Farm Workers Go On Strike, 21 Casino Workers Suspended, 98 Year Old To Run Against Trumka
Every Saturday, Working In These Times rounds up the labor news that we missed the week before. Email stories to email@example.com
In an unusual move, 200 agriculture workers in Northern California went on a one-day strike. From the Salinas Californian:
More than 200 non-union farmworkers marched and chanted near lettuce fields in Gonzales during a one-day strike Monday over what they claim is a lack of medical insurance, job equipment and overtime pay.
The workers, employed by Amaral Ranches, Inc., were scheduled to try and determine today in a “pre-election” who among them is eligible to vote in any future election held to determine their eligibility for union representation, UFW officials said. The pre-election vote is scheduled at 9 a.m. today at the Salinas office of the Agricultural Labor Relations Board, said Efren Barajas, vice president of the local UFW office. Some workers said the strike began at 5:30 a.m. Monday. They said they seek pay increases, paid holidays and vacation days; overtime pay, equipment such as rain gear and medical plans. Employees answering the phones at Amaral Ranches on Monday would not comment on the strike or other developments.
A whistleblower who exposed safety problems at the mine where he worked has his job reinstated by a Federal judge. This is the third time the whistleblower has his job reinstated after exposing safety problems at various mines. From the Huffington Post:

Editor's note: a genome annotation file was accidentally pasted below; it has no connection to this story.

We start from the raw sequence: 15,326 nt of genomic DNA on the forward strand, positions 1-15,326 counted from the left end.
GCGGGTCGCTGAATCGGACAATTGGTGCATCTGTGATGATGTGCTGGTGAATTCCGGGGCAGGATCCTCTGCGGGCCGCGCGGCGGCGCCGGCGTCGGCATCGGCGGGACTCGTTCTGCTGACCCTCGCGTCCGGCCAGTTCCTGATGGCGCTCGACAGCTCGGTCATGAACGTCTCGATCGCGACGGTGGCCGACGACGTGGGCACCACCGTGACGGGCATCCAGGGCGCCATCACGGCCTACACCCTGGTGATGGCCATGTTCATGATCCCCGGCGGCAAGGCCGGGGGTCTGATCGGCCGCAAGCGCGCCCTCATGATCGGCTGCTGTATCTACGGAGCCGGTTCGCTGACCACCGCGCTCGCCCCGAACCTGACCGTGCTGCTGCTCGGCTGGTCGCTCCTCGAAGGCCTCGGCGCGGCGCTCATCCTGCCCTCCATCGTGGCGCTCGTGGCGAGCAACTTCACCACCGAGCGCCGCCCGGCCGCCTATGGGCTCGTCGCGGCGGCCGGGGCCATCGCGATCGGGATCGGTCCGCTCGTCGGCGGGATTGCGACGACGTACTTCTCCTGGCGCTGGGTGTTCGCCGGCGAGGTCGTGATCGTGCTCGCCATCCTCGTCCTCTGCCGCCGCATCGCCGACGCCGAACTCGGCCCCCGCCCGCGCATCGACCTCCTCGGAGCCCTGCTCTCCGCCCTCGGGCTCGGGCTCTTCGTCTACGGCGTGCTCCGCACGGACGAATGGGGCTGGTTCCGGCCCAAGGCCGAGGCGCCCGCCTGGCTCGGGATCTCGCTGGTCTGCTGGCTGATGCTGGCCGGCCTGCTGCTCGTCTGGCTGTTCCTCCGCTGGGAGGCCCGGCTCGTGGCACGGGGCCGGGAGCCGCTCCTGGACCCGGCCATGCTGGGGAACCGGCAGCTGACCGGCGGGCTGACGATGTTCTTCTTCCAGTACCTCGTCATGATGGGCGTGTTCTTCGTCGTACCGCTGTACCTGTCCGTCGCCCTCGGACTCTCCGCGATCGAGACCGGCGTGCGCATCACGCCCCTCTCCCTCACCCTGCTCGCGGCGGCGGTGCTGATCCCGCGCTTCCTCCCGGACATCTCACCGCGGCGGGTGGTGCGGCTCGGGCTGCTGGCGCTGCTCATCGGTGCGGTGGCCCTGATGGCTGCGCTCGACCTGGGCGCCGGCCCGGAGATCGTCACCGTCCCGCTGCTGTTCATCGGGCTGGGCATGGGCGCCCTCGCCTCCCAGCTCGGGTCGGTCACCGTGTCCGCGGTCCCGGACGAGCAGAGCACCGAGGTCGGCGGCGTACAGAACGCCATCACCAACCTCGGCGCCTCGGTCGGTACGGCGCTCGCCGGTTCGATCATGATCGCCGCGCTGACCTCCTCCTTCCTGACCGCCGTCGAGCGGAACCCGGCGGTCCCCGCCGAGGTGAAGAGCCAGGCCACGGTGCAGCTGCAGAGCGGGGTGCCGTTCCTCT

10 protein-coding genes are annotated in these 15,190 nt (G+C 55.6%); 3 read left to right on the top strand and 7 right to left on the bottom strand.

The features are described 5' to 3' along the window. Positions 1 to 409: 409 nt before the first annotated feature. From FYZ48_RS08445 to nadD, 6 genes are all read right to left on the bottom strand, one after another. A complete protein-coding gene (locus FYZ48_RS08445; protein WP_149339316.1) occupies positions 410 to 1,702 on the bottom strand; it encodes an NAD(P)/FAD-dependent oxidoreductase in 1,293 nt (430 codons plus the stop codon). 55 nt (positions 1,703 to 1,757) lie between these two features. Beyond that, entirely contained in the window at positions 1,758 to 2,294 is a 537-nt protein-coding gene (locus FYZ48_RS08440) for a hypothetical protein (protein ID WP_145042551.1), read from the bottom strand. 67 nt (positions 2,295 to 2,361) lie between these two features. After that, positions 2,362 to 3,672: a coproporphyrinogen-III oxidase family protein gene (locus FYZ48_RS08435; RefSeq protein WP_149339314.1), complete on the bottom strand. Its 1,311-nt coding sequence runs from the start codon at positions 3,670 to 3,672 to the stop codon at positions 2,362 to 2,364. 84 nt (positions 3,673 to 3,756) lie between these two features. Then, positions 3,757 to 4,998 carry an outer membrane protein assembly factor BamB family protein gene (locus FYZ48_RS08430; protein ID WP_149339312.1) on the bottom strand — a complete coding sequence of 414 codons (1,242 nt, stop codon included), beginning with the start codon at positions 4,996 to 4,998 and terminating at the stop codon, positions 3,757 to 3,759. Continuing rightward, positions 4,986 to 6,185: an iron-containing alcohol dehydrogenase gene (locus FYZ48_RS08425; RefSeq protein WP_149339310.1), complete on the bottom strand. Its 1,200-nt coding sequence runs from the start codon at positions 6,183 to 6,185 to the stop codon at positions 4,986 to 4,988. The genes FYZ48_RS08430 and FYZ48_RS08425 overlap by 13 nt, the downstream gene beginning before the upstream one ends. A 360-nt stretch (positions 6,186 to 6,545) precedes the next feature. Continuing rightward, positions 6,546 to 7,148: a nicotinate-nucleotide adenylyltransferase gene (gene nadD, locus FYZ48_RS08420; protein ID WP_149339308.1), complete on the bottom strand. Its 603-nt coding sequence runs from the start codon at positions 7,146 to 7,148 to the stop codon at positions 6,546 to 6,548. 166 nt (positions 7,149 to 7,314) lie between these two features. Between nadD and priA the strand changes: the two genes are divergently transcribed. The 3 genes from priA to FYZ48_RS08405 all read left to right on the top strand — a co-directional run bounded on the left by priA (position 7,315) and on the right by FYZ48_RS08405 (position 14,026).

A federal judge ordered Friday that Howard's company immediately reinstate him at the mine and pay a $30,000 fine for discriminating against a whistleblower. The sharply worded decision said managers at Cumberland River, as well as its parent company, coal giant Arch Coal, went to great lengths to find a reason to fire Howard after he brought his mine to the attention of federal safety officials.
“It is obvious that [Cumberland River] worked diligently to end Howard's employment,” wrote Margaret A. Miller, an administrative law judge for the Federal Mine Safety and Health Review Commission. “The discrimination against Howard ran through [Cumberland River] and its parent, Arch, at the highest management levels.”
A spokeswoman for Arch, which bills itself as the second-largest U.S. coal company, said it does not comment on litigation. The company may appeal the decision.
Well known in Kentucky coal country, the 52-year-old Howard has been blowing the whistle on unsafe conditions at his mines for years — a rarity for a working miner — and he has a way of getting fired or otherwise disciplined after such outspokenness. (His actions have inspired a folk song.) Friday's ruling marks at least the third time Howard has been reinstated by a judge.